At what point are you done ‘learning a language’?
When you start dreaming in it? I don’t even dream in English…
When you somehow never trip up speaking it? I certainly trip up speaking English…
Successfully reach the C2 in the DELE exam? I doubt I could if I took it in English…
So either I haven’t learned (or really acquired) English, or perhaps it is a lot harder to distinguish when you are finished learning a language than say when you are finished learning other fields of study.
And that’s primarily because language doesn’t exist independently: it only exists when you use it. It can be studied in meta-function but to use a language is more its point than to somehow learn it as if it were akin to learning Art History…
You don’t learn a language. You simply get used to it over time.
Acquiring a second language is frustrating. It is filled with plenty of situations that require an ability to tolerate a lot of ambiguity.
It is hard to motivate yourself to study it and even harder to motivate yourself to practice it. Negative emotions create a state of: –am unable to- which limits practice and eventually creates a self-fulfilling prophecy.
And most of the time when you do ‘get things right’ you won’t even know why or where that piece of knowledge seemingly came from…
So what’s the prognosis? Simple. Ditch the idea that you have to ever ‘learn it’ or achieve some proposed level of completion and just try to use it and slowly get used to it.
Use It To Get Used To It
After a very surface-level google search, Phrases.org.uk tells us that:
‘This began to be used as a single sentence, with the meaning – ‘that’s how things are; accept it’, from around the early 1990s in the USA. Here’s an early example, from a report of a Gay Pride march in Washington, USA, in April 1993, by Simon Tisdall in The Guardian:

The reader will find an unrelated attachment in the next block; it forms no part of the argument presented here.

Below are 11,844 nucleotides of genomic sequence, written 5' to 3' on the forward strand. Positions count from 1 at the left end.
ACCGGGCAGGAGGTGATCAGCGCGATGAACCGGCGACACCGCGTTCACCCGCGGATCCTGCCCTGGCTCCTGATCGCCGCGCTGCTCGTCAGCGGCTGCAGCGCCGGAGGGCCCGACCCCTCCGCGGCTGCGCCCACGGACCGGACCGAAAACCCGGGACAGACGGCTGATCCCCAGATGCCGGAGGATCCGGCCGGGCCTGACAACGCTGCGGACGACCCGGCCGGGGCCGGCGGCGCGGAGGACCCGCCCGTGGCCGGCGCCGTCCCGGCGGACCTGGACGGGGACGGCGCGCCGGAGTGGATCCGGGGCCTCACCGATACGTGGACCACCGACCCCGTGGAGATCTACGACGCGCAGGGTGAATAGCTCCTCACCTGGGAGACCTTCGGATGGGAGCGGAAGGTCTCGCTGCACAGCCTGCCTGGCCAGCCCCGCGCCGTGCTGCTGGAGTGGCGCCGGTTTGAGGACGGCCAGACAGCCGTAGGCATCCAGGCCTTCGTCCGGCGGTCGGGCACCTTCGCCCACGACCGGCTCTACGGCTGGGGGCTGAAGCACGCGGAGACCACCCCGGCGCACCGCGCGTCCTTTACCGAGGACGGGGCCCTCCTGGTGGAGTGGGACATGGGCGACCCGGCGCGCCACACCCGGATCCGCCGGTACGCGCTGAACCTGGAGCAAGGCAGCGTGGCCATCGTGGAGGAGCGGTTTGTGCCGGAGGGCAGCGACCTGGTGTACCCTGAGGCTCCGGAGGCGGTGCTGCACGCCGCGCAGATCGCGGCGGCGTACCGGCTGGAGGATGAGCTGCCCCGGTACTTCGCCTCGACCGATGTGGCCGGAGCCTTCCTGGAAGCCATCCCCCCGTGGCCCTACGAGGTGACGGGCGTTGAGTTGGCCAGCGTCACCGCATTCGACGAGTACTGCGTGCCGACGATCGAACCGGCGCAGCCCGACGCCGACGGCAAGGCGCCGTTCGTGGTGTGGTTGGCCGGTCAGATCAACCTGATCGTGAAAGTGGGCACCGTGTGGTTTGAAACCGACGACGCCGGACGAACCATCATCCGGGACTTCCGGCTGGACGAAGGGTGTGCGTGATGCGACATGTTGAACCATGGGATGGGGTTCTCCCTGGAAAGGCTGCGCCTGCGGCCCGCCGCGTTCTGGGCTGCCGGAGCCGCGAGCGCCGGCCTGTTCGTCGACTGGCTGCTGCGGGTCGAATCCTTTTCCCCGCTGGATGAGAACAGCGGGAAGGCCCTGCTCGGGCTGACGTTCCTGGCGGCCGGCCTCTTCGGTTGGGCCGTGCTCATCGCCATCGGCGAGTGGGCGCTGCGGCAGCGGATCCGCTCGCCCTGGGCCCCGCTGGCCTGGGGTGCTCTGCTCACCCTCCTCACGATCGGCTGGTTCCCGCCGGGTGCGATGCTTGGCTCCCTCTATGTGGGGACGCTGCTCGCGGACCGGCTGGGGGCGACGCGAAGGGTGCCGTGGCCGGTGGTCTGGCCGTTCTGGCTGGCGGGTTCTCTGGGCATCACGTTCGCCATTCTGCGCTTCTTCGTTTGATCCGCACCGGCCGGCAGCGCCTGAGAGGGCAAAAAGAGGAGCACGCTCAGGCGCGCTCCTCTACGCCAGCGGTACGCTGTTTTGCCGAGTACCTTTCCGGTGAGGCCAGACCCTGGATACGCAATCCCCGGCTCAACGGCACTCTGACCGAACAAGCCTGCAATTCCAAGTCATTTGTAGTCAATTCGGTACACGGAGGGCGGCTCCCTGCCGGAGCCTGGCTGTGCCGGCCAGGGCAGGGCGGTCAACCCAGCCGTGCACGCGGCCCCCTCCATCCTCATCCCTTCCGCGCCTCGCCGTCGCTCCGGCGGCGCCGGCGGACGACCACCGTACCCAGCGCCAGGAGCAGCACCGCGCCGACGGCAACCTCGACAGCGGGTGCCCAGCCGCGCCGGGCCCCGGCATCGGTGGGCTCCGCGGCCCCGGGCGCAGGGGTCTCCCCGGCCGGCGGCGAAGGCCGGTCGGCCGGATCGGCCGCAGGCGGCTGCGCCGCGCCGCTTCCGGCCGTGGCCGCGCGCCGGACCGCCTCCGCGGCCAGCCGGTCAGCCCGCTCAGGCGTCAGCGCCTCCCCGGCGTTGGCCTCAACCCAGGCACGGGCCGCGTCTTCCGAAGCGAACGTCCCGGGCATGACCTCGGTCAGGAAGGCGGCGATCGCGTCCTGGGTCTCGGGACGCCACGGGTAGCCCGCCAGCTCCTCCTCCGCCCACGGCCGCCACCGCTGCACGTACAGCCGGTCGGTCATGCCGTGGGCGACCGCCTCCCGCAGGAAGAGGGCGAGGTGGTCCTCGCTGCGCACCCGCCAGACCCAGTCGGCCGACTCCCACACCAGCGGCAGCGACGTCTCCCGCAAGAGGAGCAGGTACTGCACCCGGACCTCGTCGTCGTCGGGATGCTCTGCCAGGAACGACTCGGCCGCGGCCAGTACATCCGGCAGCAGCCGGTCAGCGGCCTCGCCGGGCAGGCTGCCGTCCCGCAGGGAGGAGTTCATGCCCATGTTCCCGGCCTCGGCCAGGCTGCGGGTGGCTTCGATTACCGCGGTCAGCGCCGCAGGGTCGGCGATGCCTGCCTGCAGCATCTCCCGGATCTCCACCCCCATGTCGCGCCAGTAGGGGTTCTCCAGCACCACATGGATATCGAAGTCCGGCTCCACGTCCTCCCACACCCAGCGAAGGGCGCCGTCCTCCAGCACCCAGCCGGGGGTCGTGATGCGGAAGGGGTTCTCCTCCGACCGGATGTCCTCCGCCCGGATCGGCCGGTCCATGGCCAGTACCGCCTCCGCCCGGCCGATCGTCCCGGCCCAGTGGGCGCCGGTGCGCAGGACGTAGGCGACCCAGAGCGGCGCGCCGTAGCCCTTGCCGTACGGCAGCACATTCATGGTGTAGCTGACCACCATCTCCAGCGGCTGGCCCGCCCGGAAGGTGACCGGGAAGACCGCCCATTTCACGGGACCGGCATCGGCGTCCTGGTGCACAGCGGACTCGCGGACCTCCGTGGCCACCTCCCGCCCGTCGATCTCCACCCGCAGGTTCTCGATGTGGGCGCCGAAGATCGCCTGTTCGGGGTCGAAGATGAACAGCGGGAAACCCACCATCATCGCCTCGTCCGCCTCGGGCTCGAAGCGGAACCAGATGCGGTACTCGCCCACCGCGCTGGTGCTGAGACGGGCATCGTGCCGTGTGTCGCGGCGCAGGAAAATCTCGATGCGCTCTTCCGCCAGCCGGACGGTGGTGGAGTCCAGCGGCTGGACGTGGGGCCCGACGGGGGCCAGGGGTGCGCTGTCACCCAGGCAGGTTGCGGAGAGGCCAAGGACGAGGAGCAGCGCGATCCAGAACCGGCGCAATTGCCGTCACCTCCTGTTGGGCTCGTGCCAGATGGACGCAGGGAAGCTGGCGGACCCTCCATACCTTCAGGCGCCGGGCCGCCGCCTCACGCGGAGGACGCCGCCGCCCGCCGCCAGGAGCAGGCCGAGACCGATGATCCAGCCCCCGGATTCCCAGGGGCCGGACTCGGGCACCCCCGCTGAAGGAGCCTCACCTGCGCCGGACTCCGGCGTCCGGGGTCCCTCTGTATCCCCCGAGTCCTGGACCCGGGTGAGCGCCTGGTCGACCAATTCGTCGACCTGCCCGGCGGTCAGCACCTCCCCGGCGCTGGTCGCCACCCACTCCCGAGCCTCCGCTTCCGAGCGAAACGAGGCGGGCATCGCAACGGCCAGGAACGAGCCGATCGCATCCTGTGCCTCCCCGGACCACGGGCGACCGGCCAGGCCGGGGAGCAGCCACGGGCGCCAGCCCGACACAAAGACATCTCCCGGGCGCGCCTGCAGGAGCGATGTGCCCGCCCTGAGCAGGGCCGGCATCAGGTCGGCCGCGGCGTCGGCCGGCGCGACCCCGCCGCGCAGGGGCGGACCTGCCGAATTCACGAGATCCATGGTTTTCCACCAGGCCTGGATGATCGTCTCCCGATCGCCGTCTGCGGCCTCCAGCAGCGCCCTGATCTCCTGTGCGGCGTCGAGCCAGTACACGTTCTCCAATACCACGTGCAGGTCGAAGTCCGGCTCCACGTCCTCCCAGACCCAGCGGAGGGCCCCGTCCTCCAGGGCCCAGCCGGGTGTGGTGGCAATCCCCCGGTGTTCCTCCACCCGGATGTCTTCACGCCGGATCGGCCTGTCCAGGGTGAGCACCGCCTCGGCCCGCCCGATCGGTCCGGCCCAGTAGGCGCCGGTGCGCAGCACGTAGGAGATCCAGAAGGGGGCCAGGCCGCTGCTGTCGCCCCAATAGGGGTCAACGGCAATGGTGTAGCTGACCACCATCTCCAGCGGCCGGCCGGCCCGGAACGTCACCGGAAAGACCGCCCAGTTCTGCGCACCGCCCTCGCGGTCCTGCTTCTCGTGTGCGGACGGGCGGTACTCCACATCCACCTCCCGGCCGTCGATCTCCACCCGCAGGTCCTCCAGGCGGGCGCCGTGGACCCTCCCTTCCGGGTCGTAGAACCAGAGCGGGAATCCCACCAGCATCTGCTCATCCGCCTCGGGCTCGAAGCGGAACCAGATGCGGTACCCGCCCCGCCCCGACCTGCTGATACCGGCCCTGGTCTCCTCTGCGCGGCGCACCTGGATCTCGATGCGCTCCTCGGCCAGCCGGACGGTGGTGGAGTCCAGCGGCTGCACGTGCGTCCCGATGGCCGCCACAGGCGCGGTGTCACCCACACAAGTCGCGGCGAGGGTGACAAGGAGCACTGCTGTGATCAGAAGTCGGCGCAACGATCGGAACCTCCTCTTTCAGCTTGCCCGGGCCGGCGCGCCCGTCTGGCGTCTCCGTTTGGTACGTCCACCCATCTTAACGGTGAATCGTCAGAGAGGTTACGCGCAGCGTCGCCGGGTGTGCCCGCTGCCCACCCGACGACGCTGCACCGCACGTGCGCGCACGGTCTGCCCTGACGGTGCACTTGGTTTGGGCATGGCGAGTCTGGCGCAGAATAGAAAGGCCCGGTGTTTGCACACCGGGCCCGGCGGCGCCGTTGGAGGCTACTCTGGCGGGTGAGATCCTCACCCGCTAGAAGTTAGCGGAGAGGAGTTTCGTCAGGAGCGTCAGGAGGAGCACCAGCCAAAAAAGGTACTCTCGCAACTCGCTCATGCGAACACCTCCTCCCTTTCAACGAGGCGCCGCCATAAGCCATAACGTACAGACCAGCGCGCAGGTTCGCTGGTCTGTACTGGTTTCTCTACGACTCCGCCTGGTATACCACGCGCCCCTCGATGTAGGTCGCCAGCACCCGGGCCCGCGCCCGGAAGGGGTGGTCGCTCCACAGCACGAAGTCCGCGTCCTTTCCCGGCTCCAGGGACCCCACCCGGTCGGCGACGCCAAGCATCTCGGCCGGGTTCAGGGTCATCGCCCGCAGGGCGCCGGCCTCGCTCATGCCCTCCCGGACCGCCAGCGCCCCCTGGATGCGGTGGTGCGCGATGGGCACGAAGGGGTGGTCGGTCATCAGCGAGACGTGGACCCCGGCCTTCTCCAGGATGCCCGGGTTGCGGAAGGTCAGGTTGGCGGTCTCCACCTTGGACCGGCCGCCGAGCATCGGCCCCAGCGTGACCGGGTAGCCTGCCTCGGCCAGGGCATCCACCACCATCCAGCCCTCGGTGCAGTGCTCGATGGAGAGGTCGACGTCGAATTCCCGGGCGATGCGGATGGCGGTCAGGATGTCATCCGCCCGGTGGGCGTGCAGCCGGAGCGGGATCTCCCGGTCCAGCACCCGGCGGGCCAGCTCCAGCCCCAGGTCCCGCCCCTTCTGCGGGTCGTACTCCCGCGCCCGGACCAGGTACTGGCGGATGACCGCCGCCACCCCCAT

“We’re queer, we’re here. Get used to it,” said T-shirts worn by some of the marchers…’
Get used to it – to not be bothered by something anymore / to become accustomed to it
In some regards it can even have a negative context. And I can see that wholly expressed in a language context as well.
Whether you like it or not: a language is meant to be used, explored inside and out, so you better get used to doing it.
Getting used to a language means stopping to think of yourself as merely a student of the language but as a user of it.
It’s when you stop personally identify as a student of the language and start identifying as a user of it. As a speaker of it, as a writer of it, as a listener of it, and as a reader of it. Everyone has their own language: no two people share the same vocabulary, contextual ability, phrasings, pronunciations, etc.
Take It One Day At A Time
When you lose weight you often don’t notice. Seeing yourself in the mirror every day makes it difficult to notice the small daily changes that occur, even when they add up to big changes over time.
The same thing happens with a second language. As you use it more and more, its difficult to be able to give yourself self-praise regarding your progress because you don’t notice it.
It’s much easier to notice when you have a gap in your understanding or you say something incorrect and your Monitor picks up on it.
There’s two solutions to this:
- Track these small changes as closely as possible with video examples of yourself speaking, etc. for self-motivation purposes
- This would be akin to taking photos of yourself before losing weight
- Or, realize that language learning isn’t similar to body recomposition goals, and simply try and communicate real messages more often
Just use, use, use your new language without worry about how far along the track you are.
Give Yourself the Need To Use It
The difference between someone living in a Spanish-speaking country and someone that is only studying it as a past time is the need to use it. The person living there needs to use Spanish, regardless of their ability.
There isn’t a special line in a grocery store in Colombia for people who are students of Spanish.
You need to know the right word for apples how to phrase a question asking for where they are and how to pronounce it correctly. There are no shortcuts.
At first, it’s going to be difficult. But it will get better. But only with use.
The more you use it, the more you get used to it.
If you can’t just up and move to another country for an immersive experience – like say with ACASpanish.com *hint* *hint* – what are some other ways you can give yourself the need to use it?
Free Online Language Exchange Programs
Before I travel I always try to hit up people from language exchange websites in order to get a feel for the place first. While some are insistent with a 50/50 split between English and Spanish, I often find that most are interested enough in just the ‘pen pal’ aspect of it alone and communicate with me entirely in Spanish.
Not only are you using your language more often, but the more you communicate, the more you will feel a need to keep getting more and more used to your second language.